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How Dwayne Johnson and Emily Blunt Lampooned the Oscars’ Animation Controversy
How Dwayne Johnson and Emily Blunt Lampooned the Oscars' Animation Controversy,The Oscars backtracked on its infamous animation misstep, and the category's presenters offered some surprisingly nuanced commentary on the medium.

How Dwayne Johnson and Emily Blunt Lampooned the Oscars’ Animation Controversy

Guillermo del Toro's stop-motion Pinocchio adaptation won the 2023 Academy Award for Best Animated Feature after a year in which animated films received more critical attention than usual. Unfortunately, the ceremony's relationship with animation has not always matched the pedigree of its nominees. Besides the infamous quotes from anonymous Academy voters who continually claim not to have seen all the animated nominees, another key example is the controversial presentation of the award for Best Animated Feature in 2022.


The Academy drew criticism for implying animation was only for kids and barely tolerated by their disgruntled parents. One year later, the presentation for the same category may have slyly acknowledged the controversy. Dwayne Johnson and Emily Blunt's double act poked fun at dismissive attitudes towards animation while also providing some thoughtful analysis of the medium. Here's why the 2022 presentation was so flawed and the extent to which the 2023 presentation rectified it.

When the Oscars Got It Wrong With Animation

In 2022, the Academy Award for Best Animated Feature was presented by Lily James, Naomi Scott and Halle Bailey. However, their controversial words were likely penned by the Academy's own team of writers. Bailey praised animated films as formative experiences for children, and James and Scott joked about kids forcing their parents to suffer through repeat viewings of their favorite animated movies.

In a different context, these comments could be seen as fairly benign. After all, there are great animated movies that are family-friendly affairs, from Aladdin and Shrek to Frozen. And their status as classic children's movies shouldn't undermine their brilliance or even their timeless appeal to fans of all ages. It's also fair to laugh and sympathize with parents who have listened to "Let It Go" countless times since 2013, including those who loved the movie but couldn't maintain their enthusiasm for it as long as their obsessed kids.

The problem was that it didn't seem appropriate to undermine the craft and skill of the nominees by casting the whole medium in such negative light moments before presenting an award intended to celebrate it. In the context of animation as a whole, even the positive comment about children's formative experiences came across as reductionist. That's not only because there are many great animated films made to connect with adult issues, such as Anomalisa and Flee (both having been nominated for the category, adding to the absurdity), but because some of the most iconic animated movies transcend shallow demographic boundaries, such as Prince of Egypt and Up. Animation has unlimited potential for all kinds of different stories, something that could never be determined from this dismissive-sounding, ill-conceived introduction.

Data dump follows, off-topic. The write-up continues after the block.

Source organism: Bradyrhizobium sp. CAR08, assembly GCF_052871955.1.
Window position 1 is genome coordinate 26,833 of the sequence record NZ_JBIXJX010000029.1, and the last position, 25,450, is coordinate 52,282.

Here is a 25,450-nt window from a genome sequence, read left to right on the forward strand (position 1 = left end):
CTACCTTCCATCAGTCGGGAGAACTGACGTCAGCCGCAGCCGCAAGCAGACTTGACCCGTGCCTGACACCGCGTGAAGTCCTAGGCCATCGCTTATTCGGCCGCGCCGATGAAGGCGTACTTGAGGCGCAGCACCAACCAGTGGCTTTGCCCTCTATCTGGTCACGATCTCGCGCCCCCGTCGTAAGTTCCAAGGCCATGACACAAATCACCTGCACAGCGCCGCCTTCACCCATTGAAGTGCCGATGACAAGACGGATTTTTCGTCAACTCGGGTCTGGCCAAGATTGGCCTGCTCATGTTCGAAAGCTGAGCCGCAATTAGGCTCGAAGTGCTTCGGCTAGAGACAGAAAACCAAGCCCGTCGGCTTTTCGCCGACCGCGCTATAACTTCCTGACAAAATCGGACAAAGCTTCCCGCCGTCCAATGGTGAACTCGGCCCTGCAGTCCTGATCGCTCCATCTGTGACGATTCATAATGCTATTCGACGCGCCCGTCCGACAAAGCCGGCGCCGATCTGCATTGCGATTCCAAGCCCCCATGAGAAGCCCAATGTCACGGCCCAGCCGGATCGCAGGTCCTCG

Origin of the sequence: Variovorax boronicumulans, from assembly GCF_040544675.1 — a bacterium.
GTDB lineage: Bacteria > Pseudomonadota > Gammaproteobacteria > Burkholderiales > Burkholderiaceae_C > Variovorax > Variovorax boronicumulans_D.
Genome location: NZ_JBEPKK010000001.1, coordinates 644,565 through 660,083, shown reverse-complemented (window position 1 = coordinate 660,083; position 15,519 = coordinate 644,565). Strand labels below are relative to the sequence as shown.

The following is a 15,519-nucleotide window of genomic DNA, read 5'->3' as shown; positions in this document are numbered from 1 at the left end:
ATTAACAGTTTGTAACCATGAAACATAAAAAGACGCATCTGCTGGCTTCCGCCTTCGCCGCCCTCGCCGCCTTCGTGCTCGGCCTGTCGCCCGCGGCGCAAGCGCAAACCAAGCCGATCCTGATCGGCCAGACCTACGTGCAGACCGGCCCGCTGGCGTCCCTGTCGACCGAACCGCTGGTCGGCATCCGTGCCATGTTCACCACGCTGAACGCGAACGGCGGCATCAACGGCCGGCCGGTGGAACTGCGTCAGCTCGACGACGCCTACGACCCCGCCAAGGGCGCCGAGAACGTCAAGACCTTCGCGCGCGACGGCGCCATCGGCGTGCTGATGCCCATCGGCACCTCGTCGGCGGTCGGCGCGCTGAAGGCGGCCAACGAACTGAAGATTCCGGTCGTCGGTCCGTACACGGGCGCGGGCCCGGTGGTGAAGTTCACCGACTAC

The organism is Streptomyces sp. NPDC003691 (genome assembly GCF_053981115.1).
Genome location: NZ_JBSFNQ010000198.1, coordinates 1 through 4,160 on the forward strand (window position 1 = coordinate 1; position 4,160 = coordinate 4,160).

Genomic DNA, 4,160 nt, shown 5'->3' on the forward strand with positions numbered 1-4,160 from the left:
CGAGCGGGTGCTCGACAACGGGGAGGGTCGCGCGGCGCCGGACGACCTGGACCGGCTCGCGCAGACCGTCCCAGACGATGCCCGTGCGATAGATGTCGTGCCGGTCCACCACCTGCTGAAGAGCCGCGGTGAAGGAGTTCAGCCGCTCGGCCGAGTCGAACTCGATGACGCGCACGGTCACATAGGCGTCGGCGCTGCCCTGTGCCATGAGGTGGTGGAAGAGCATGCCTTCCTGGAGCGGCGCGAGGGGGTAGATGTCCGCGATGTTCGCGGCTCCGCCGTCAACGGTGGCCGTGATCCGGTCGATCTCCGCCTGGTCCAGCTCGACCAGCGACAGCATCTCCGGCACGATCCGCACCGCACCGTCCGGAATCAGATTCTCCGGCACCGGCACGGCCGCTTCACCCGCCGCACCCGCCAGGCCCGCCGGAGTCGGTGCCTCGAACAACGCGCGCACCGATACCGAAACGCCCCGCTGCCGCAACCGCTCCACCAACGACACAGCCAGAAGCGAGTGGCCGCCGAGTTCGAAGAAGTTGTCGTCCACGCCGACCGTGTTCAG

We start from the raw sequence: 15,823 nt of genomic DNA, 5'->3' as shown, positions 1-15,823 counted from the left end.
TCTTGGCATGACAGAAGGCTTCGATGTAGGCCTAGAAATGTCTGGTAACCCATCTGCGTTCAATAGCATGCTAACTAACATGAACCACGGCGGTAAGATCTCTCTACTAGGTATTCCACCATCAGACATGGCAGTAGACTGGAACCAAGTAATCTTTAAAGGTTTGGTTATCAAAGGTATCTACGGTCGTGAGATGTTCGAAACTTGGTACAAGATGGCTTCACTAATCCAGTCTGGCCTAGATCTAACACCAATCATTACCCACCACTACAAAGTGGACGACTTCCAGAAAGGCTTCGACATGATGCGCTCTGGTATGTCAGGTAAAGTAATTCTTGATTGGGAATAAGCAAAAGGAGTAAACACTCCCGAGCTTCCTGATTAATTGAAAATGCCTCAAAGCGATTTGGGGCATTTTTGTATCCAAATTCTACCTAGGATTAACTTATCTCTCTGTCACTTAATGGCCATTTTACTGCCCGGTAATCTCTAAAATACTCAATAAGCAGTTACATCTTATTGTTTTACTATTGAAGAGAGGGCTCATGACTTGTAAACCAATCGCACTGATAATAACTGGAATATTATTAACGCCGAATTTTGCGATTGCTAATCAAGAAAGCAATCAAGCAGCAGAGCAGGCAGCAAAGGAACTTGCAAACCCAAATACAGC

Animation fans were outraged at the fumbled presentation. Few blamed the presenters — not just because they likely didn't write the speech but because the frustration was more directed at the institutional attitude it represented. The LEGO Movie co-director Phil Lord tweeted, "Super cool to position animation as something that kids watch and adults have to endure." Sony Animation's official The Mitchells vs. the Machines Twitter account even posted an image of its character Linda holding a sign reading "Animation is cinema." The Academy must have taken notice of the fallout, as the ceremony's 2023 writers (such as Agathe Panaretos, Dave Boone and newcomer Nefetari Spencer) took a decidedly different approach to the category's introduction the following year.

How the Academy Changed Course in 2023

When Emily Blunt and Dwayne Johnson arrived to present the award in 2023, Blunt jokingly insisted on getting the category over with as Johnson continually interrupted her to describe the magic of animation. Host Jimmy Kimmel had previously joked about how long the ceremony would be now that several technical categories had been reintroduced to the proceedings upon viewer demand, so it's possible that they were riffing on that. However, given the context of the previous presentation, it's easy to infer that the gag was also intended to address that controversy. Having Blunt act like she didn't care about animation could be seen as the Academy's parody of the 2022 introduction, a playfully self-deprecating mea culpa.

Johnson described animation as "Artfully telling sophisticated narratives," which even seems like a pointed counterargument to the implication that animation was just a distraction for kids. Most profoundly, however, Johnson observed that "Animation is the very definition of film." As Burt Fabelman explains in the opening scenes of 2023 nominee The Fabelmans, movies are just a series of images juxtaposed to create the illusion of movement. What is animation, then, if not the most creative, essential version of that process?

When Guillermo del Toro received his award for Pinocchio, he said, "Animation is ready to be taken to the next step," focusing more on the medium's promising future than its illustrious history. The Oscars introduce audiences to films they may not otherwise have thought to watch. That means the nominations present an opportunity to support the experimental animations that take the "next step" del Toro described. Whether animation fans believe the light-hearted performance was enough to declare the Academy's dedication to animation or not, it showed that the Academy could understand the power of the medium and why it's respected by so many.